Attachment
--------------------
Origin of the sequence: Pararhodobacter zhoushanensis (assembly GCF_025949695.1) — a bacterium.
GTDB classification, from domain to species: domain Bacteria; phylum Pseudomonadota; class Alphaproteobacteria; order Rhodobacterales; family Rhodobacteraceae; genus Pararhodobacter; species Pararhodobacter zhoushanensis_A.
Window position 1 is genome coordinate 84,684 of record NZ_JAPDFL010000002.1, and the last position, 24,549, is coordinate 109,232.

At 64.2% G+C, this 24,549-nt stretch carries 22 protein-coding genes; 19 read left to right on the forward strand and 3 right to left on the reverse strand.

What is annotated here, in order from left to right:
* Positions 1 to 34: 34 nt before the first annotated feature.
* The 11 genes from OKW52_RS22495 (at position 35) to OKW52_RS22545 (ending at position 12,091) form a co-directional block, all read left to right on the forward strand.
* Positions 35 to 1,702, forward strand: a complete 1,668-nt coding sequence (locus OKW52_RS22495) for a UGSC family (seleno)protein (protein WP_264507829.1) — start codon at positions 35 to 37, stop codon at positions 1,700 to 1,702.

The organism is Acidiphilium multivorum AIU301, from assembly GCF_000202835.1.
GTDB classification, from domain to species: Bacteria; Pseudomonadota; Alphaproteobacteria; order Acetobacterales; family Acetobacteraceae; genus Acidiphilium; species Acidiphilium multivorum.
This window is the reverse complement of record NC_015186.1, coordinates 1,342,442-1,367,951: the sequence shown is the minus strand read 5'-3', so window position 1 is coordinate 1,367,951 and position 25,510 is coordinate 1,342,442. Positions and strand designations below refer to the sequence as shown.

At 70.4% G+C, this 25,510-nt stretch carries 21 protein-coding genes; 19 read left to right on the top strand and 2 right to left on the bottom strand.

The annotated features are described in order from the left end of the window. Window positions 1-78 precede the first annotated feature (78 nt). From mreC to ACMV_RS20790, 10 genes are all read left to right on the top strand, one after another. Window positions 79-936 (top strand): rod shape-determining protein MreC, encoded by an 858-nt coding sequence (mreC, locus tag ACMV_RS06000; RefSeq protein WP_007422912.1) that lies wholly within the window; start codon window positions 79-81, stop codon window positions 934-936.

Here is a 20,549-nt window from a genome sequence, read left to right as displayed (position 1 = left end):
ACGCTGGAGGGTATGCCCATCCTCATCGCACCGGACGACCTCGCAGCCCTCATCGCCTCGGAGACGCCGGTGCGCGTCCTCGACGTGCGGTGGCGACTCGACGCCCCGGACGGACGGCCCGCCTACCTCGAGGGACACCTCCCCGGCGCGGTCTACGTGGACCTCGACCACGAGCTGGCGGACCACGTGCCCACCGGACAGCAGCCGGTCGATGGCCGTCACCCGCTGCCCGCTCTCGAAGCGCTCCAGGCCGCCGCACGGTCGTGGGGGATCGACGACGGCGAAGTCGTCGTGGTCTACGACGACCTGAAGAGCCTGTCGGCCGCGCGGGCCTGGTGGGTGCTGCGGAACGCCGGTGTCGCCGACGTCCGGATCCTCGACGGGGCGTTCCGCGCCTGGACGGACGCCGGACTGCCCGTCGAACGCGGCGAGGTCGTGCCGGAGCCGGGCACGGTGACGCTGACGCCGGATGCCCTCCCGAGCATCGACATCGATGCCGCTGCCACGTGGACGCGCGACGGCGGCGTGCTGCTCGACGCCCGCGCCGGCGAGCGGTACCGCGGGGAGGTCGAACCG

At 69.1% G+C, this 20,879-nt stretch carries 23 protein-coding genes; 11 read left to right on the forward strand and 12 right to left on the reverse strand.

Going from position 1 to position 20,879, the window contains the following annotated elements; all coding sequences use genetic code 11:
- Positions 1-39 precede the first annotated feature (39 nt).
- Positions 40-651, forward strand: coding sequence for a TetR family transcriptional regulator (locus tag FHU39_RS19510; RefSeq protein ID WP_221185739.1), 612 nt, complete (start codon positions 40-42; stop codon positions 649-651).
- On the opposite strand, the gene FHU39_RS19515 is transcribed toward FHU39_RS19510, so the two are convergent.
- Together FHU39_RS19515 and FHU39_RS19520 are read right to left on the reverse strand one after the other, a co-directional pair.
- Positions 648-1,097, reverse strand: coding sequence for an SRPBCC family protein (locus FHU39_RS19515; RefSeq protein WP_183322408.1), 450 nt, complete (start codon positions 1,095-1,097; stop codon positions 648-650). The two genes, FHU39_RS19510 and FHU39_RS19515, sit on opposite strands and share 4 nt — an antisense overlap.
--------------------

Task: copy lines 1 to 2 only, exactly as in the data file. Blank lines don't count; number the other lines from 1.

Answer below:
Origin of the sequence: Pararhodobacter zhoushanensis (assembly GCF_025949695.1) — a bacterium.
GTDB classification, from domain to species: domain Bacteria; phylum Pseudomonadota; class Alphaproteobacteria; order Rhodobacterales; family Rhodobacteraceae; genus Pararhodobacter; species Pararhodobacter zhoushanensis_A.